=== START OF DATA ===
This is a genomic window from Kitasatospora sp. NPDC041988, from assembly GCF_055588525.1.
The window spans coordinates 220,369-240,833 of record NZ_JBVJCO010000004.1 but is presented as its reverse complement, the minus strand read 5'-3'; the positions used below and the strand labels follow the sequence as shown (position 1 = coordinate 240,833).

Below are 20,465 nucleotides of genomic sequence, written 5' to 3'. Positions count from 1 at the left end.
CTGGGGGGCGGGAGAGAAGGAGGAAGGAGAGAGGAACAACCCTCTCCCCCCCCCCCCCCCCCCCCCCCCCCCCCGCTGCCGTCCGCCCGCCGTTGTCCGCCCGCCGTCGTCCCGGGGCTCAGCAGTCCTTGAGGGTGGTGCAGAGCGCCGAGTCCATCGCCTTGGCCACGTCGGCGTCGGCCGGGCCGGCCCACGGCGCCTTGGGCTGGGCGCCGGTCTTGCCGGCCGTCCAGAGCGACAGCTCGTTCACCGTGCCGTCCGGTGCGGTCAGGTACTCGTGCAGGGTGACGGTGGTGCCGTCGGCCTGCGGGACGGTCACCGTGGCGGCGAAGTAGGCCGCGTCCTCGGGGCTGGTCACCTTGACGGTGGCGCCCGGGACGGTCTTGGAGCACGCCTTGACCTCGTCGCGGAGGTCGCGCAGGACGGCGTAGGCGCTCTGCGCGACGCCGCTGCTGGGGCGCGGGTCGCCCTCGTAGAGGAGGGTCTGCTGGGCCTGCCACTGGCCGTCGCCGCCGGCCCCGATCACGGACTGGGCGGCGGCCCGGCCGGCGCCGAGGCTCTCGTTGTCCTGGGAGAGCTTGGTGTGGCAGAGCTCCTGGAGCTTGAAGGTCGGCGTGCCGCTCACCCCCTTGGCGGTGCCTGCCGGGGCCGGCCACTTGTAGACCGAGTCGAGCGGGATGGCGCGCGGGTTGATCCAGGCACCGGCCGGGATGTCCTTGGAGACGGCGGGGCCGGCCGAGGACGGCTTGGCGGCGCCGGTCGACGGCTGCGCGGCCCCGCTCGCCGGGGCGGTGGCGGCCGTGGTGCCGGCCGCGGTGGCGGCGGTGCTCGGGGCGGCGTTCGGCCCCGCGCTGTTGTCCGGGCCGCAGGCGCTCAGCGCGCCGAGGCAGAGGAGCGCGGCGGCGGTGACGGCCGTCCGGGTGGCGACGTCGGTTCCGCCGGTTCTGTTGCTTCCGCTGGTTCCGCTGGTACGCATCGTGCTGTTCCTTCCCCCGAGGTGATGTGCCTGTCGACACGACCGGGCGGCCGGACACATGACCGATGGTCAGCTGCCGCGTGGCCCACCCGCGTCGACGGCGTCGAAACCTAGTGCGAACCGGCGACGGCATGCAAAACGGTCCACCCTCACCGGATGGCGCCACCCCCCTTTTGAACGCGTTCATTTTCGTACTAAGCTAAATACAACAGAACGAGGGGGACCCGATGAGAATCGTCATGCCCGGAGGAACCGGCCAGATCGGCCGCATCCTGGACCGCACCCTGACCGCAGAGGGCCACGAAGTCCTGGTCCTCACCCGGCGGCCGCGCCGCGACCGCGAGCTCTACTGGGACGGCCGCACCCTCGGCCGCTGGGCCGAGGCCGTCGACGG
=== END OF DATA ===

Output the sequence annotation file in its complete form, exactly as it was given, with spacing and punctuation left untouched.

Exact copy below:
This is a genomic window from Kitasatospora sp. NPDC041988, from assembly GCF_055588525.1.
The window spans coordinates 220,369-240,833 of record NZ_JBVJCO010000004.1 but is presented as its reverse complement, the minus strand read 5'-3'; the positions used below and the strand labels follow the sequence as shown (position 1 = coordinate 240,833).

Below are 20,465 nucleotides of genomic sequence, written 5' to 3'. Positions count from 1 at the left end.
CTGGGGGGCGGGAGAGAAGGAGGAAGGAGAGAGGAACAACCCTCTCCCCCCCCCCCCCCCCCCCCCCCCCCCCCGCTGCCGTCCGCCCGCCGTTGTCCGCCCGCCGTCGTCCCGGGGCTCAGCAGTCCTTGAGGGTGGTGCAGAGCGCCGAGTCCATCGCCTTGGCCACGTCGGCGTCGGCCGGGCCGGCCCACGGCGCCTTGGGCTGGGCGCCGGTCTTGCCGGCCGTCCAGAGCGACAGCTCGTTCACCGTGCCGTCCGGTGCGGTCAGGTACTCGTGCAGGGTGACGGTGGTGCCGTCGGCCTGCGGGACGGTCACCGTGGCGGCGAAGTAGGCCGCGTCCTCGGGGCTGGTCACCTTGACGGTGGCGCCCGGGACGGTCTTGGAGCACGCCTTGACCTCGTCGCGGAGGTCGCGCAGGACGGCGTAGGCGCTCTGCGCGACGCCGCTGCTGGGGCGCGGGTCGCCCTCGTAGAGGAGGGTCTGCTGGGCCTGCCACTGGCCGTCGCCGCCGGCCCCGATCACGGACTGGGCGGCGGCCCGGCCGGCGCCGAGGCTCTCGTTGTCCTGGGAGAGCTTGGTGTGGCAGAGCTCCTGGAGCTTGAAGGTCGGCGTGCCGCTCACCCCCTTGGCGGTGCCTGCCGGGGCCGGCCACTTGTAGACCGAGTCGAGCGGGATGGCGCGCGGGTTGATCCAGGCACCGGCCGGGATGTCCTTGGAGACGGCGGGGCCGGCCGAGGACGGCTTGGCGGCGCCGGTCGACGGCTGCGCGGCCCCGCTCGCCGGGGCGGTGGCGGCCGTGGTGCCGGCCGCGGTGGCGGCGGTGCTCGGGGCGGCGTTCGGCCCCGCGCTGTTGTCCGGGCCGCAGGCGCTCAGCGCGCCGAGGCAGAGGAGCGCGGCGGCGGTGACGGCCGTCCGGGTGGCGACGTCGGTTCCGCCGGTTCTGTTGCTTCCGCTGGTTCCGCTGGTACGCATCGTGCTGTTCCTTCCCCCGAGGTGATGTGCCTGTCGACACGACCGGGCGGCCGGACACATGACCGATGGTCAGCTGCCGCGTGGCCCACCCGCGTCGACGGCGTCGAAACCTAGTGCGAACCGGCGACGGCATGCAAAACGGTCCACCCTCACCGGATGGCGCCACCCCCCTTTTGAACGCGTTCATTTTCGTACTAAGCTAAATACAACAGAACGAGGGGGACCCGATGAGAATCGTCATGCCCGGAGGAACCGGCCAGATCGGCCGCATCCTGGACCGCACCCTGACCGCAGAGGGCCACGAAGTCCTGGTCCTCACCCGGCGGCCGCGCCGCGACCGCGAGCTCTACTGGGACGGCCGCACCCTCGGCCGCTGGGCCGAGGCCGTCGACGG